The Power of Outsiders

Today I’m hosting a 4-Man Intensive and before members come, they get a questionnaire. One of the questions is: “List 5 topics you know a lot about, that most people don’t know you know a lot about.”

I ask this question for a very specific reason: Cross-pollination between fields. I want to know what strengths they bring from other areas of life into what they do now.

That’s because the easiest way to innovate is to bring knowledge and strategies from one corner of the world to some other, completely different corner, where they can be directly applied and everything is brand spankin’ new.

WARNING: 

When you do this, somebody ain’t gonna like it.

Case in point: Russian engineer Genrich Altshuller developed a method for innovation called TRIZ. TRIZ (pronounced “trees”) is a 40-step Swiss army knife for solving engineering problems, especially for physical products and devices.

The book 40 Principles: TRIZ Keys to Technical Innovation reports: “Scientists claimed that inventions were the result of accidents, mood or ‘blood type.’ Altshuller could not accept this. If a methodology for inventing did not exist, one should be developed… invention is nothing more than the removal of a technical contradiction with the help of certain principles.”

TRIZ was enormously effective. Altshuller’s efforts to empower Russian engineers with his method for systematic creativity eventually led him to write a letter to Josef Stalin.

The end result of his contributions was, he and his partner Rafael Shapiro were charged with “inventor’s sabotage” and sentenced to 25 years imprisonment.

The person who is opposed to cross-pollination is almost always someone who is not doing their job. You don’t have to be a historian to know that scientific progress under Stalin was not exactly stellar.

Nevertheless TRIZ is now known worldwide as a highly effective tool for “systematic creativity.”

(The essential formula for my Intensives and Mastermind Groups is: Everyone in the room is an outsider to whatever industry YOU are in. It gives you the power of being an outsider within your industry, even though you’re not.)

Another outsider was Barbara McClintock, who was the greatest geneticist of the 20th century. In 1944 she discovered that if she damaged the DNA in a corn plant so that it could not reproduce, it would repair the DNA, copying code from other chromosomes and building entirely new structures if necessary. Then it would reproduce.

Nobody even imagined at the time that a plant could be “smart enough” to do such a thing. Such a theory flew in the face of Darwinian dogma, which dictated that evolutionary adaptation came from random copying errors.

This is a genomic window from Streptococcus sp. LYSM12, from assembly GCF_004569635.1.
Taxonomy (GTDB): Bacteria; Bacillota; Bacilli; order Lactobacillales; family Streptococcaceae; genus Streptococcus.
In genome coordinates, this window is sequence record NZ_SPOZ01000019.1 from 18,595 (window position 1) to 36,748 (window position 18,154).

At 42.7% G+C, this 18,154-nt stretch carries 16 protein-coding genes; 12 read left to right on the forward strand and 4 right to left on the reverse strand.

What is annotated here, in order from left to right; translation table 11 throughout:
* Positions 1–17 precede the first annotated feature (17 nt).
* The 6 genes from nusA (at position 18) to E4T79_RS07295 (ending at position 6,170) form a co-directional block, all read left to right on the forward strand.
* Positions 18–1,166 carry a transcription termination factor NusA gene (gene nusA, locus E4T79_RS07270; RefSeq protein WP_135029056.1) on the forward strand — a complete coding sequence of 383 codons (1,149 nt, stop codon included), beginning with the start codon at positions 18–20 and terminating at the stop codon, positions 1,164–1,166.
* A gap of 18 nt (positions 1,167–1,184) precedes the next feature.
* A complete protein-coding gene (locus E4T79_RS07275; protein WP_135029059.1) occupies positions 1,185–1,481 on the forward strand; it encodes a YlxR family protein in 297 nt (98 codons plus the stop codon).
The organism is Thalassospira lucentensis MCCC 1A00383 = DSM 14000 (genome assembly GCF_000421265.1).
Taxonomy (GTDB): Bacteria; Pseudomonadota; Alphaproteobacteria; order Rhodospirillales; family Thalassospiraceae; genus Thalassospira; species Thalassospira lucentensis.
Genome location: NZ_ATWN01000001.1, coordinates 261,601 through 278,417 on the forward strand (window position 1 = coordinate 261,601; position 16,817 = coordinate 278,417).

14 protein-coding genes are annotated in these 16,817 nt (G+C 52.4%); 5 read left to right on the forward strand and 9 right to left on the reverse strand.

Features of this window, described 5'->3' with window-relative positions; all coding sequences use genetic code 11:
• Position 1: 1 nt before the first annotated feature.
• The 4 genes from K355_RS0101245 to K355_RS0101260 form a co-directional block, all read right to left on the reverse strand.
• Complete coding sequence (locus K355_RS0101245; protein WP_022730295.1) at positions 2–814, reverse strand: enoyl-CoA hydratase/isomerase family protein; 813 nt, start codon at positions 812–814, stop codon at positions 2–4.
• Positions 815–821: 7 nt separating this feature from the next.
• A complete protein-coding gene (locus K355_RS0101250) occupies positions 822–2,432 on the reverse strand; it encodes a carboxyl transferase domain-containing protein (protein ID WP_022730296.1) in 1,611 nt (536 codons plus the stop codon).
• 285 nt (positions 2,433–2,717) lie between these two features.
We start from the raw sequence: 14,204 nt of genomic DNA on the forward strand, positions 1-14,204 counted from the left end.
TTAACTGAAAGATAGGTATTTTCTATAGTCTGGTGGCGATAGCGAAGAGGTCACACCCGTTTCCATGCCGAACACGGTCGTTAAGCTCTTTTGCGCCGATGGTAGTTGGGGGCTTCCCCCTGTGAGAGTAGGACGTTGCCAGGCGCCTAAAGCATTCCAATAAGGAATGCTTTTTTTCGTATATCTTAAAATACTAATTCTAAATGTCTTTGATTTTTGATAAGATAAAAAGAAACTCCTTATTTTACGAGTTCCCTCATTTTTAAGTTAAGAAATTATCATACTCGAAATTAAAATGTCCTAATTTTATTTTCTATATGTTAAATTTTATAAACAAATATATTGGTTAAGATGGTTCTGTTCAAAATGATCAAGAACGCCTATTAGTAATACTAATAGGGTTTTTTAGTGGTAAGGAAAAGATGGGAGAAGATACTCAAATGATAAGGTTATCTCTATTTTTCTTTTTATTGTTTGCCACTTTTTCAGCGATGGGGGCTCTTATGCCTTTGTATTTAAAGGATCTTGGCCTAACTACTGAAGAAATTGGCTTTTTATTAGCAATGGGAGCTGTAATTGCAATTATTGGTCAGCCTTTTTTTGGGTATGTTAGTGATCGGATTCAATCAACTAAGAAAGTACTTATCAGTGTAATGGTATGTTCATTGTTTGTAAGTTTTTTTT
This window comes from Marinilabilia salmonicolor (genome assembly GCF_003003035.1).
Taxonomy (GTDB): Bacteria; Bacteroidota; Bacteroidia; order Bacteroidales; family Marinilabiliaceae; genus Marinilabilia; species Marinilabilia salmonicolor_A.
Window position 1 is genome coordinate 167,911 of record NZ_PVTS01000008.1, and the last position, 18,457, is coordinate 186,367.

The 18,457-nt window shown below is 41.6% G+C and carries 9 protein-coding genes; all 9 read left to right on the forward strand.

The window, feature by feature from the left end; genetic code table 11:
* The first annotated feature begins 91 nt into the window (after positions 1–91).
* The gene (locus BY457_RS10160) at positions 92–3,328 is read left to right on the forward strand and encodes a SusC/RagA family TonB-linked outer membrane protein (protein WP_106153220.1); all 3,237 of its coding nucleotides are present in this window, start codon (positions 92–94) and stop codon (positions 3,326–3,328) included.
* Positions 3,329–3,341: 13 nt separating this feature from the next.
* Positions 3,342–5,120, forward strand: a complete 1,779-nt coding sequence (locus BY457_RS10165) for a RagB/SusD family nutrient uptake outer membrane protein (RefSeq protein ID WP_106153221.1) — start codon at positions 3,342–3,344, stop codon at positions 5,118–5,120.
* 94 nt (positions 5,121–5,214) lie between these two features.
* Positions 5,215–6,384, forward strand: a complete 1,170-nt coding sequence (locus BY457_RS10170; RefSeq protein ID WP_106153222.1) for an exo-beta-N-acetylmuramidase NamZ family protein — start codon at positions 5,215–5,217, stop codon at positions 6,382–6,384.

McClintock’s work proved this was most emphatically not the case. But the response to her first presentations of this were met with such hostility, she stopped publishing papers for 20 years.

30 years later, she won the Nobel Prize for her discovery of “Jumping Genes.” Her picture is now on a US Postage stamp, which I have framed in a stamp holder in my office. To me, she represents the maverick, the renegade, the innovator who challenges existing dogma. One who shifts the atmosphere and leads the world into new realms of understanding.

“If you’re right and you know it, speak your mind. Even if you are a minority of one, the truth is still the truth.” -Ghandi

When you’re a maverick, nobody understands you. You just know the truth in your heart and you follow your convictions anyway.

Which is worse: Standing by your convictions and not being understood… or coming to the end of your life and knowing you failed to take a stand?

Perry Marshall

 

About the Author

Entrepreneur Magazine says: "Perry Marshall is the #1 author and world's most-quoted consultant on Google Advertising. He has helped over 100,000 advertisers save literally billions of dollars in Adwords stupidity tax."

He is referenced across the Internet and by The New York Times, The Washington Post, USA Today, the Chicago Tribune and Forbes Magazine.

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Posted by Perry on January 31st, 2013. Filed in Marketing Blog. Tagged as . Follow responses thru Comments RSS. Follow responses thru Comments RSS.

Comments on The Power of Outsiders »

  • robert says:

    But Perry, if you surround yourself with industry insiders and commiserate with people who are approaching the problem the same way you are, then you get to be RIGHT without having to do the work!

  • Geoff says:

    Hi Perry,
    McClintock’s work shows the power of the scientific method, which comes around to the best fitting concepts for the facts – the facts (or results) from experiments after hypothesis, or with biology, usually observations.

    Great proof of evolution, complex as it is.

    btw are you still a maverick? Thought you are leading guy!

    Thanks, your pal Geoff

    • Perry says:

      James Shapiro, who was a student of McClintock, likes to say “If you’re doing science properly, you always run into surprises.”

      I hope I do a good job of being a maverick, EVEN THOUGH I’m an industry leader.

      • Oliver Baumbach says:

        One who at the same time strays from the wellworn paths and leads others along that path should be called a trailbreaker.

  • Gemma says:

    Insiders.

    It’s an interesting term. Importantly such thoughts are of necessity tied closely to thinking inside boxes. Because you have an inside – and an outside.